Election 2015: A dead heat between Mr Bean and Dick Dastardly!

Lord Ashcroft reveals latest polling – and which character voters associate with each leader
Audiences queue up for 'true stories told live' as cult competition The Moth goes global

Cult competition The Moth goes global

The non-profit 'slam storytelling' competition was founded in 1997 by the novelist George Dawes Green and has seen Malcolm Gladwell, Salman Rushdie and Molly Ringwald all take their turn at the mic
Pakistani women come out fighting: A hard-hitting play focuses on female Muslim boxers

Pakistani women come out fighting

Hard-hitting new play 'No Guts, No Heart, No Glory' focuses on female Muslim boxers
Leonora Carrington transcended her stolid background to become an avant garde star

Surreal deal: Leonora Carrington

The artist transcended her stolid background to become an avant garde star
LGBT History Month: Pupils discuss topics from Sappho to same-sex marriage

Education: LGBT History Month

Pupils have been discussing topics from Sappho to same-sex marriage
11 best gel eyeliners

Go bold this season: 11 best gel eyeliners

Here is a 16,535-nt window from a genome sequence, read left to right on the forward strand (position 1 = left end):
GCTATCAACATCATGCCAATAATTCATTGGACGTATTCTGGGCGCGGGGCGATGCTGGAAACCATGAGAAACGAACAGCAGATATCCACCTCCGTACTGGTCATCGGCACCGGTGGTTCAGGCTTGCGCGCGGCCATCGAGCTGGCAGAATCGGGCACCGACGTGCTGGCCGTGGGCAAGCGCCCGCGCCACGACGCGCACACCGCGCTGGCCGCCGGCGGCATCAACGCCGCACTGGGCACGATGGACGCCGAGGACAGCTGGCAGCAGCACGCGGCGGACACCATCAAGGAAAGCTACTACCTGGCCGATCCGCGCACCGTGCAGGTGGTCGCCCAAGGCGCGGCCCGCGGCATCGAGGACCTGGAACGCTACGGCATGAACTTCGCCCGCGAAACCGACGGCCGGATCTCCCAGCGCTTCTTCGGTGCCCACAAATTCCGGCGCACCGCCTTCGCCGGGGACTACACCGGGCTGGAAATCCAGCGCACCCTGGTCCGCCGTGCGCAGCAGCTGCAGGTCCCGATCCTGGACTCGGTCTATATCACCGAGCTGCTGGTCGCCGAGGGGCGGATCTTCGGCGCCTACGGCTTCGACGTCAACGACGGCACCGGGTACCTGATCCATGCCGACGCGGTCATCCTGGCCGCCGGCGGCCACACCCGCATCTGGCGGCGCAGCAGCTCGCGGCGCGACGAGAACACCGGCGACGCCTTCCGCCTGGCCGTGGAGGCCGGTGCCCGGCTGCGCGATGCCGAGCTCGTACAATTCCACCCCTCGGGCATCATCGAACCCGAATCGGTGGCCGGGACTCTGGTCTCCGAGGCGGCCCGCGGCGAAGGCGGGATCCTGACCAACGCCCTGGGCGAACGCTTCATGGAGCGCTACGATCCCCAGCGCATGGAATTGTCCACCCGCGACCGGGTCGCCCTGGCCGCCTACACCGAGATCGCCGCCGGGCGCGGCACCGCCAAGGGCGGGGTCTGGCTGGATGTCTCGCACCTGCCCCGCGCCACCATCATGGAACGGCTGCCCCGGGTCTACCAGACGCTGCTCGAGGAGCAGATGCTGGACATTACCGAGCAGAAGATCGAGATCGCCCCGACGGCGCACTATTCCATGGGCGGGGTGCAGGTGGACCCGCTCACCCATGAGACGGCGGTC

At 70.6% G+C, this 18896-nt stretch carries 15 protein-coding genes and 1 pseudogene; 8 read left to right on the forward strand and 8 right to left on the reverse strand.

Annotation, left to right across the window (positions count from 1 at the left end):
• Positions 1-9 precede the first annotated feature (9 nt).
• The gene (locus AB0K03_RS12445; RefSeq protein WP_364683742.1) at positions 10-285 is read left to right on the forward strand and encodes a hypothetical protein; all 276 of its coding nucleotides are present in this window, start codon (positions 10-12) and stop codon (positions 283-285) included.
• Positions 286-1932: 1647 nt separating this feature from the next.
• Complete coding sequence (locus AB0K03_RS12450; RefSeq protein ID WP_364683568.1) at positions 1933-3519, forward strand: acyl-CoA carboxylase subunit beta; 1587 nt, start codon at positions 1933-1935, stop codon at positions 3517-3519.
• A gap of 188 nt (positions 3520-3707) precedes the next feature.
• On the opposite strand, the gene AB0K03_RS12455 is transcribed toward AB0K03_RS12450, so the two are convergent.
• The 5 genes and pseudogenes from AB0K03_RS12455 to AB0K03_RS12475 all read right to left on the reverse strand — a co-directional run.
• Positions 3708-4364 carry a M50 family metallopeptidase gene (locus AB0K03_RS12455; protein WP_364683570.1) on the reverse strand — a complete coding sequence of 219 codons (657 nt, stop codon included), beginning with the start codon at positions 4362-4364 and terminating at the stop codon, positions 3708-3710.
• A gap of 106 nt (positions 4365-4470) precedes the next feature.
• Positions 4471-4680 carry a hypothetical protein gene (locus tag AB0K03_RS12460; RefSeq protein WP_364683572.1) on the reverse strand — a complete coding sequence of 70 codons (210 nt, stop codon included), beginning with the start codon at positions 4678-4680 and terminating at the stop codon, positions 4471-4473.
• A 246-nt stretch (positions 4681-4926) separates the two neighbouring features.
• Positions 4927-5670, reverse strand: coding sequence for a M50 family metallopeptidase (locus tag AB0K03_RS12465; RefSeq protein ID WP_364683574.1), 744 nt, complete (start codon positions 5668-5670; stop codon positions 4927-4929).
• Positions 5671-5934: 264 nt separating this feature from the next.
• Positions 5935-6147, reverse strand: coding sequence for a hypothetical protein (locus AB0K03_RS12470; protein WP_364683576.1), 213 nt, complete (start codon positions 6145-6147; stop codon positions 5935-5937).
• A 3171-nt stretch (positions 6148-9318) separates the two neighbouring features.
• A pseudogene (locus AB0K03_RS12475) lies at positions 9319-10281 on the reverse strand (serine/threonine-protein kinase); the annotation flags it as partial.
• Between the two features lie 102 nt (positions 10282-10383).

Use an ink pot eyeliner to go bold on the eyes with this season's feline flicked winged liner
Cricket World Cup 2015: Tournament runs riot to make the event more hit than miss...

Cricket World Cup runs riot to make the event more hit than miss...

The tournament has reached its halfway mark and scores of 300 and amazing catches abound. One thing never changes, though – everyone loves beating England
Katarina Johnson-Thompson: Heptathlete ready to jump at first major title

Katarina Johnson-Thompson: Ready to jump at first major title

After her 2014 was ruined by injury, 21-year-old Briton is leading pentathlete going into this week’s European Indoors. Now she intends to turn form into gold
Syrian conflict is the world's first 'climate change war', say scientists, but it won't be the last one

Climate change key in Syrian conflict

And it will trigger more war in future
How I outwitted the Gestapo

How I outwitted the Gestapo

My life as a Jew in wartime Berlin
The nation's favourite animal revealed

The nation's favourite animal revealed

Women like cuddly creatures whilst men like creepy-crawlies
Is this the way to get young people to vote?

Getting young people to vote

From #VOTESELFISH to Bite the Ballot